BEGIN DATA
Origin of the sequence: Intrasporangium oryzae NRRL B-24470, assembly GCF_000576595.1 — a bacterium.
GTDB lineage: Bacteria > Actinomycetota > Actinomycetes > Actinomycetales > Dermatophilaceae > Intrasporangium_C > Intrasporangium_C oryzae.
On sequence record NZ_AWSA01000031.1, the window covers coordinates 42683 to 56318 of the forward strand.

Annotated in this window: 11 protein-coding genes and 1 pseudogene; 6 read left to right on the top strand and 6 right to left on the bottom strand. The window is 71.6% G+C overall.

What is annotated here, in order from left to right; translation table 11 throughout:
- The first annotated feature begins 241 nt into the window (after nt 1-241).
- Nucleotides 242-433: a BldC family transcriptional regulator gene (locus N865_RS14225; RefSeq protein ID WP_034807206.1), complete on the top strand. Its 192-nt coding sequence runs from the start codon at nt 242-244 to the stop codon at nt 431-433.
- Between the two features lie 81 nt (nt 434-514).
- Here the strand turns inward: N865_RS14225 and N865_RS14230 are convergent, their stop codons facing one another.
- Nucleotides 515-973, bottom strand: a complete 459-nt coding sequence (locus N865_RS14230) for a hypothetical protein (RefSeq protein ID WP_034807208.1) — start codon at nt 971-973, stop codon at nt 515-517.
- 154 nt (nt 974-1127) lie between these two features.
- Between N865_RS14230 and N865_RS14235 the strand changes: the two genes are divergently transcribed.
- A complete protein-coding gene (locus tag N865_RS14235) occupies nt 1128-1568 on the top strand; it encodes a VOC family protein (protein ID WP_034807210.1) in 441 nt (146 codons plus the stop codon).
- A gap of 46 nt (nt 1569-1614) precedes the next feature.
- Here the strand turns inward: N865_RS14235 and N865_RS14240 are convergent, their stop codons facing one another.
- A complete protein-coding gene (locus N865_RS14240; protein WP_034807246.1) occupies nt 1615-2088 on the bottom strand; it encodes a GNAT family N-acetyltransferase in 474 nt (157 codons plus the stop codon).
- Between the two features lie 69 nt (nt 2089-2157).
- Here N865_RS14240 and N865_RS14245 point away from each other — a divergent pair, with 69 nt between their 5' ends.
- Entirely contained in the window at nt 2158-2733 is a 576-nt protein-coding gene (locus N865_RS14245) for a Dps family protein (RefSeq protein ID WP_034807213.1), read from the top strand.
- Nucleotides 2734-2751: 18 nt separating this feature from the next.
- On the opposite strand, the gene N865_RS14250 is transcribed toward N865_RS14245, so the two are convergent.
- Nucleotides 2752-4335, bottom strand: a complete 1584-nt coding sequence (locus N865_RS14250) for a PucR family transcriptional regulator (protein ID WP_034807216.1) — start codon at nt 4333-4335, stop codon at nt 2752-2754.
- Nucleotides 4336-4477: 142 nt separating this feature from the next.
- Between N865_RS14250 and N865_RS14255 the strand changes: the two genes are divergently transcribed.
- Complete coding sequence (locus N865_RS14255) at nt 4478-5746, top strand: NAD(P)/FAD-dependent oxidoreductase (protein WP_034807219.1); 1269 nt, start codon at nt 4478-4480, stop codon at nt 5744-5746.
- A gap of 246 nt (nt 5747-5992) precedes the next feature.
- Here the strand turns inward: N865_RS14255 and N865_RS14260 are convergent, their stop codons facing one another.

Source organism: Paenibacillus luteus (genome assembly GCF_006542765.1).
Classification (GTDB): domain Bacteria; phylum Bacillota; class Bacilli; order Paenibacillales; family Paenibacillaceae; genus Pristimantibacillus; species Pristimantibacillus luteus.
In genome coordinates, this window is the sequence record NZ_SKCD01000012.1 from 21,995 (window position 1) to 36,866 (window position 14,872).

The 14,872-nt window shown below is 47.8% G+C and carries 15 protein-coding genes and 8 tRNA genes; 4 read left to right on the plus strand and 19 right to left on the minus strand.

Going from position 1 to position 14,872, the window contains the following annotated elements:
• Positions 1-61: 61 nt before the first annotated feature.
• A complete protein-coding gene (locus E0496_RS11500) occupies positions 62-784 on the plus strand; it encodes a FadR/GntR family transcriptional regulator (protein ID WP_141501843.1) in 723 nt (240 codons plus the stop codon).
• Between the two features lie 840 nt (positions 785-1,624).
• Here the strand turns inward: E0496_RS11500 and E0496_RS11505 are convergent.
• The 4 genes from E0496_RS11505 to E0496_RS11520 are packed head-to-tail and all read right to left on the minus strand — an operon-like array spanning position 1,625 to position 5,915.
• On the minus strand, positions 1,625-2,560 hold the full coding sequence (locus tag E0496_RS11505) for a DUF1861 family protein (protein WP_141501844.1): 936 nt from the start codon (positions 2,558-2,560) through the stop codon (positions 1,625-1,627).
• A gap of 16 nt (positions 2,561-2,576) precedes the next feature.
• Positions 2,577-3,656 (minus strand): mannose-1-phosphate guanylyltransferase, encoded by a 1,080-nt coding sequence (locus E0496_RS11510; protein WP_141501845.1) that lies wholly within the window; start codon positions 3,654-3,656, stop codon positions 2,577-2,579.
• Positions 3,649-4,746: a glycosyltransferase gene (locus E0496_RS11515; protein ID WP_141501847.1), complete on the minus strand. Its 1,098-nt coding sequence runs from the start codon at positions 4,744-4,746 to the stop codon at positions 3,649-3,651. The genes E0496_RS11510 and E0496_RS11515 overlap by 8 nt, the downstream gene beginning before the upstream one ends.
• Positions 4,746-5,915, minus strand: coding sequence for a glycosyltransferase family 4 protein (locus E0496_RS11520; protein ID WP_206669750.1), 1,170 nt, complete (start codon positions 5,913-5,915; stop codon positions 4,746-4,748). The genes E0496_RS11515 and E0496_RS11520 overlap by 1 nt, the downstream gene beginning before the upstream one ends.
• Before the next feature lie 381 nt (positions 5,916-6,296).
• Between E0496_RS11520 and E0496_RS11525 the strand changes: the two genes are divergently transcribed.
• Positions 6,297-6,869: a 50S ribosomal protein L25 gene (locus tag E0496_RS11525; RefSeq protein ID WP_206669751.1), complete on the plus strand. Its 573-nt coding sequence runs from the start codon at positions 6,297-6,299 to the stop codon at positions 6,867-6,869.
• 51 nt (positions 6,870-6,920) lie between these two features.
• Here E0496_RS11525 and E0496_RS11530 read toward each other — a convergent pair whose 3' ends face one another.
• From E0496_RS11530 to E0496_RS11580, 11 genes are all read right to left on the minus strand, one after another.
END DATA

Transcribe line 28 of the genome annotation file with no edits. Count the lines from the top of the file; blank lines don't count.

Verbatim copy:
Source organism: Paenibacillus luteus (genome assembly GCF_006542765.1).